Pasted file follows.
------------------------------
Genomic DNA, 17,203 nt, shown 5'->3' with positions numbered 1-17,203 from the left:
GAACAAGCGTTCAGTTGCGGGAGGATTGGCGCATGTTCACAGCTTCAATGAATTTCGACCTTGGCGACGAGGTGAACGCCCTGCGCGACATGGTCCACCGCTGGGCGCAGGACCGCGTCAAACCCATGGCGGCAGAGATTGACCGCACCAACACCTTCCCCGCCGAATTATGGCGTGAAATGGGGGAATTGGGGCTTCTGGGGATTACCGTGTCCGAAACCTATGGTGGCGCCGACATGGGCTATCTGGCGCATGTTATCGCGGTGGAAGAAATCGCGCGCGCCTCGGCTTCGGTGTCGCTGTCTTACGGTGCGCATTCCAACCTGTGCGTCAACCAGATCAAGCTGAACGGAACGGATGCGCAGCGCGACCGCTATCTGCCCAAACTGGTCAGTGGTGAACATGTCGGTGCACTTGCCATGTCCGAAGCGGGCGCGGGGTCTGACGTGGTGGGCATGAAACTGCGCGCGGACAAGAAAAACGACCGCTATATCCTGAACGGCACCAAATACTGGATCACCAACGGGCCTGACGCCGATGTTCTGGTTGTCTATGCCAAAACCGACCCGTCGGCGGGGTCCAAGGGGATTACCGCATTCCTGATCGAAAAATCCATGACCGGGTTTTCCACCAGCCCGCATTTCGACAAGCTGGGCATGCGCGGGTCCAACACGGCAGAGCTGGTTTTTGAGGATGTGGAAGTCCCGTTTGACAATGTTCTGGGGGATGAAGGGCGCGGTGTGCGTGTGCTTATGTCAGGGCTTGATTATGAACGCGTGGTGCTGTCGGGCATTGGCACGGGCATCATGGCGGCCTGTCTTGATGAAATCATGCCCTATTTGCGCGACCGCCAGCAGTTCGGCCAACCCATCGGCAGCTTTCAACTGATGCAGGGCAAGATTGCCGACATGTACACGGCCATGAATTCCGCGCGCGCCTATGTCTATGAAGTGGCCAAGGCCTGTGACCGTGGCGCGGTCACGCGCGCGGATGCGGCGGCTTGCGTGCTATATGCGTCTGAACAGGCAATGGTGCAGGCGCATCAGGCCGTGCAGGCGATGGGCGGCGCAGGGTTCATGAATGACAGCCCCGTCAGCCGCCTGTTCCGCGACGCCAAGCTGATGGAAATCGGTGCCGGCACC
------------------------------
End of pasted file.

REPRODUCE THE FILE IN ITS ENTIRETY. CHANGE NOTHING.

Genomic DNA, 17,203 nt, shown 5'->3' with positions numbered 1-17,203 from the left:
GAACAAGCGTTCAGTTGCGGGAGGATTGGCGCATGTTCACAGCTTCAATGAATTTCGACCTTGGCGACGAGGTGAACGCCCTGCGCGACATGGTCCACCGCTGGGCGCAGGACCGCGTCAAACCCATGGCGGCAGAGATTGACCGCACCAACACCTTCCCCGCCGAATTATGGCGTGAAATGGGGGAATTGGGGCTTCTGGGGATTACCGTGTCCGAAACCTATGGTGGCGCCGACATGGGCTATCTGGCGCATGTTATCGCGGTGGAAGAAATCGCGCGCGCCTCGGCTTCGGTGTCGCTGTCTTACGGTGCGCATTCCAACCTGTGCGTCAACCAGATCAAGCTGAACGGAACGGATGCGCAGCGCGACCGCTATCTGCCCAAACTGGTCAGTGGTGAACATGTCGGTGCACTTGCCATGTCCGAAGCGGGCGCGGGGTCTGACGTGGTGGGCATGAAACTGCGCGCGGACAAGAAAAACGACCGCTATATCCTGAACGGCACCAAATACTGGATCACCAACGGGCCTGACGCCGATGTTCTGGTTGTCTATGCCAAAACCGACCCGTCGGCGGGGTCCAAGGGGATTACCGCATTCCTGATCGAAAAATCCATGACCGGGTTTTCCACCAGCCCGCATTTCGACAAGCTGGGCATGCGCGGGTCCAACACGGCAGAGCTGGTTTTTGAGGATGTGGAAGTCCCGTTTGACAATGTTCTGGGGGATGAAGGGCGCGGTGTGCGTGTGCTTATGTCAGGGCTTGATTATGAACGCGTGGTGCTGTCGGGCATTGGCACGGGCATCATGGCGGCCTGTCTTGATGAAATCATGCCCTATTTGCGCGACCGCCAGCAGTTCGGCCAACCCATCGGCAGCTTTCAACTGATGCAGGGCAAGATTGCCGACATGTACACGGCCATGAATTCCGCGCGCGCCTATGTCTATGAAGTGGCCAAGGCCTGTGACCGTGGCGCGGTCACGCGCGCGGATGCGGCGGCTTGCGTGCTATATGCGTCTGAACAGGCAATGGTGCAGGCGCATCAGGCCGTGCAGGCGATGGGCGGCGCAGGGTTCATGAATGACAGCCCCGTCAGCCGCCTGTTCCGCGACGCCAAGCTGATGGAAATCGGTGCCGGCACC